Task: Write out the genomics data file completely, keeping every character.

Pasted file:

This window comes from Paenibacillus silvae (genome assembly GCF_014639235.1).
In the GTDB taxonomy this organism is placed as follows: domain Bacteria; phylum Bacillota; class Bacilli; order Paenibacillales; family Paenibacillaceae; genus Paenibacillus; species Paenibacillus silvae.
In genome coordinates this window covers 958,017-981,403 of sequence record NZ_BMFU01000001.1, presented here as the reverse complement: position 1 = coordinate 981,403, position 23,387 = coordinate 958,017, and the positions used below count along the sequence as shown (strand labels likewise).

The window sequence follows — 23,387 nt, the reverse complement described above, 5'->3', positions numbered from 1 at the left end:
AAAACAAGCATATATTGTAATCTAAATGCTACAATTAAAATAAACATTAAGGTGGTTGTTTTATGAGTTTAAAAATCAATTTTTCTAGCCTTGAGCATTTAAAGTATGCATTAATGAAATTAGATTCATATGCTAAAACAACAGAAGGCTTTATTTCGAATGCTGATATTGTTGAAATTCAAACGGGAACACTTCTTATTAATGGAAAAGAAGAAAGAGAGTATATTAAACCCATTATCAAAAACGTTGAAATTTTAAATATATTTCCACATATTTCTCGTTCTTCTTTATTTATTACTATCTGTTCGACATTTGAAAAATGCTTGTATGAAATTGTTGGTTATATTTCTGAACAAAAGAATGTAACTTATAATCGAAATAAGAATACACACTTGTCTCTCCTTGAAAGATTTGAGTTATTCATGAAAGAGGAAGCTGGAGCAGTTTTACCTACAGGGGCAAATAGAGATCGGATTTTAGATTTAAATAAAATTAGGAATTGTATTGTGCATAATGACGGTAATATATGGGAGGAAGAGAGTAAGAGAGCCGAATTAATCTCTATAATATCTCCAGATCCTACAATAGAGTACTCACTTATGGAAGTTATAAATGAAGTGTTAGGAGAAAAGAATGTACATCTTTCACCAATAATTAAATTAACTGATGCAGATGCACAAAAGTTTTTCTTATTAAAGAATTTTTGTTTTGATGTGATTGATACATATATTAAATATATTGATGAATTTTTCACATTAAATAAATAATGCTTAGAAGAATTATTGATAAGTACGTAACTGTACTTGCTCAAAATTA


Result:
This window comes from Paenibacillus silvae (genome assembly GCF_014639235.1).
In the GTDB taxonomy this organism is placed as follows: domain Bacteria; phylum Bacillota; class Bacilli; order Paenibacillales; family Paenibacillaceae; genus Paenibacillus; species Paenibacillus silvae.
In genome coordinates this window covers 958,017-981,403 of sequence record NZ_BMFU01000001.1, presented here as the reverse complement: position 1 = coordinate 981,403, position 23,387 = coordinate 958,017, and the positions used below count along the sequence as shown (strand labels likewise).

The window sequence follows — 23,387 nt, the reverse complement described above, 5'->3', positions numbered from 1 at the left end:
AAAACAAGCATATATTGTAATCTAAATGCTACAATTAAAATAAACATTAAGGTGGTTGTTTTATGAGTTTAAAAATCAATTTTTCTAGCCTTGAGCATTTAAAGTATGCATTAATGAAATTAGATTCATATGCTAAAACAACAGAAGGCTTTATTTCGAATGCTGATATTGTTGAAATTCAAACGGGAACACTTCTTATTAATGGAAAAGAAGAAAGAGAGTATATTAAACCCATTATCAAAAACGTTGAAATTTTAAATATATTTCCACATATTTCTCGTTCTTCTTTATTTATTACTATCTGTTCGACATTTGAAAAATGCTTGTATGAAATTGTTGGTTATATTTCTGAACAAAAGAATGTAACTTATAATCGAAATAAGAATACACACTTGTCTCTCCTTGAAAGATTTGAGTTATTCATGAAAGAGGAAGCTGGAGCAGTTTTACCTACAGGGGCAAATAGAGATCGGATTTTAGATTTAAATAAAATTAGGAATTGTATTGTGCATAATGACGGTAATATATGGGAGGAAGAGAGTAAGAGAGCCGAATTAATCTCTATAATATCTCCAGATCCTACAATAGAGTACTCACTTATGGAAGTTATAAATGAAGTGTTAGGAGAAAAGAATGTACATCTTTCACCAATAATTAAATTAACTGATGCAGATGCACAAAAGTTTTTCTTATTAAAGAATTTTTGTTTTGATGTGATTGATACATATATTAAATATATTGATGAATTTTTCACATTAAATAAATAATGCTTAGAAGAATTATTGATAAGTACGTAACTGTACTTGCTCAAAATTA